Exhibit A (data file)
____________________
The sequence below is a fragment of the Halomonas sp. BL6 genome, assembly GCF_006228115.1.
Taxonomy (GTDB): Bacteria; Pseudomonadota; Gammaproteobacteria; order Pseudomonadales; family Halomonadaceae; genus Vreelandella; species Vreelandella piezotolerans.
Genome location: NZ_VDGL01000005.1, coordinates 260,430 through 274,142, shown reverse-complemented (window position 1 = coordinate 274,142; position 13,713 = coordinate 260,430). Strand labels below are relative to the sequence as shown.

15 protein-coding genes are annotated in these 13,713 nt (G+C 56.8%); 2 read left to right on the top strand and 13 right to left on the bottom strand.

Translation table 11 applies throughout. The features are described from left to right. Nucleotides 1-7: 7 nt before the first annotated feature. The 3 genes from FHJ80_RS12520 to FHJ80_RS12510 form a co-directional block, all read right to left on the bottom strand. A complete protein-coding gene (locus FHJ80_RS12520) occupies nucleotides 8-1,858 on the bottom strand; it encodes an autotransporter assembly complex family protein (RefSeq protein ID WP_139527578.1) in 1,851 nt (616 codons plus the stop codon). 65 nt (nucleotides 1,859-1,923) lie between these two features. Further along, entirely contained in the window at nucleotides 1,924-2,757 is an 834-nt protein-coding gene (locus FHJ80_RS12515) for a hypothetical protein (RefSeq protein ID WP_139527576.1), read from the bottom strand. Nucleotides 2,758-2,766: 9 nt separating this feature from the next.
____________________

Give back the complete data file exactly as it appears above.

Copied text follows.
The sequence below is a fragment of the Halomonas sp. BL6 genome, assembly GCF_006228115.1.
Taxonomy (GTDB): Bacteria; Pseudomonadota; Gammaproteobacteria; order Pseudomonadales; family Halomonadaceae; genus Vreelandella; species Vreelandella piezotolerans.
Genome location: NZ_VDGL01000005.1, coordinates 260,430 through 274,142, shown reverse-complemented (window position 1 = coordinate 274,142; position 13,713 = coordinate 260,430). Strand labels below are relative to the sequence as shown.

15 protein-coding genes are annotated in these 13,713 nt (G+C 56.8%); 2 read left to right on the top strand and 13 right to left on the bottom strand.

Translation table 11 applies throughout. The features are described from left to right. Nucleotides 1-7: 7 nt before the first annotated feature. The 3 genes from FHJ80_RS12520 to FHJ80_RS12510 form a co-directional block, all read right to left on the bottom strand. A complete protein-coding gene (locus FHJ80_RS12520) occupies nucleotides 8-1,858 on the bottom strand; it encodes an autotransporter assembly complex family protein (RefSeq protein ID WP_139527578.1) in 1,851 nt (616 codons plus the stop codon). 65 nt (nucleotides 1,859-1,923) lie between these two features. Further along, entirely contained in the window at nucleotides 1,924-2,757 is an 834-nt protein-coding gene (locus FHJ80_RS12515) for a hypothetical protein (RefSeq protein ID WP_139527576.1), read from the bottom strand. Nucleotides 2,758-2,766: 9 nt separating this feature from the next.